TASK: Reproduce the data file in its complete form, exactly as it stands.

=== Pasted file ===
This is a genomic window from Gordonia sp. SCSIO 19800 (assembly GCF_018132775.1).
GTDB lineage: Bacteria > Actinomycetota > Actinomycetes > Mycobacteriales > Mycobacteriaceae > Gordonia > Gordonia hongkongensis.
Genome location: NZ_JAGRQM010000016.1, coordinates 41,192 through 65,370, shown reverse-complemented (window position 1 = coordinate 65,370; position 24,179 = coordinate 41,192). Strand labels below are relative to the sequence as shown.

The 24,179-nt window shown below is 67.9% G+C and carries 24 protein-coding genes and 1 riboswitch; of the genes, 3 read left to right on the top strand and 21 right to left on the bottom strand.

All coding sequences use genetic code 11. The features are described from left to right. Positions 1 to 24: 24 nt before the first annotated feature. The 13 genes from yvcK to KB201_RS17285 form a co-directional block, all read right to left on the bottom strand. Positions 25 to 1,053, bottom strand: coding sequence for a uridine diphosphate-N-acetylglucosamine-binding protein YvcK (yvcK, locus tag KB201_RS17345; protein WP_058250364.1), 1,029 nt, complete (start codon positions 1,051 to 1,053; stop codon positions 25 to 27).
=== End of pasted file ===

This is a genomic window from Gordonia sp. SCSIO 19800 (assembly GCF_018132775.1).
GTDB lineage: Bacteria > Actinomycetota > Actinomycetes > Mycobacteriales > Mycobacteriaceae > Gordonia > Gordonia hongkongensis.
Genome location: NZ_JAGRQM010000016.1, coordinates 41,192 through 65,370, shown reverse-complemented (window position 1 = coordinate 65,370; position 24,179 = coordinate 41,192). Strand labels below are relative to the sequence as shown.

The 24,179-nt window shown below is 67.9% G+C and carries 24 protein-coding genes and 1 riboswitch; of the genes, 3 read left to right on the top strand and 21 right to left on the bottom strand.

All coding sequences use genetic code 11. The features are described from left to right. Positions 1 to 24: 24 nt before the first annotated feature. The 13 genes from yvcK to KB201_RS17285 form a co-directional block, all read right to left on the bottom strand. Positions 25 to 1,053, bottom strand: coding sequence for a uridine diphosphate-N-acetylglucosamine-binding protein YvcK (yvcK, locus tag KB201_RS17345; protein WP_058250364.1), 1,029 nt, complete (start codon positions 1,051 to 1,053; stop codon positions 25 to 27).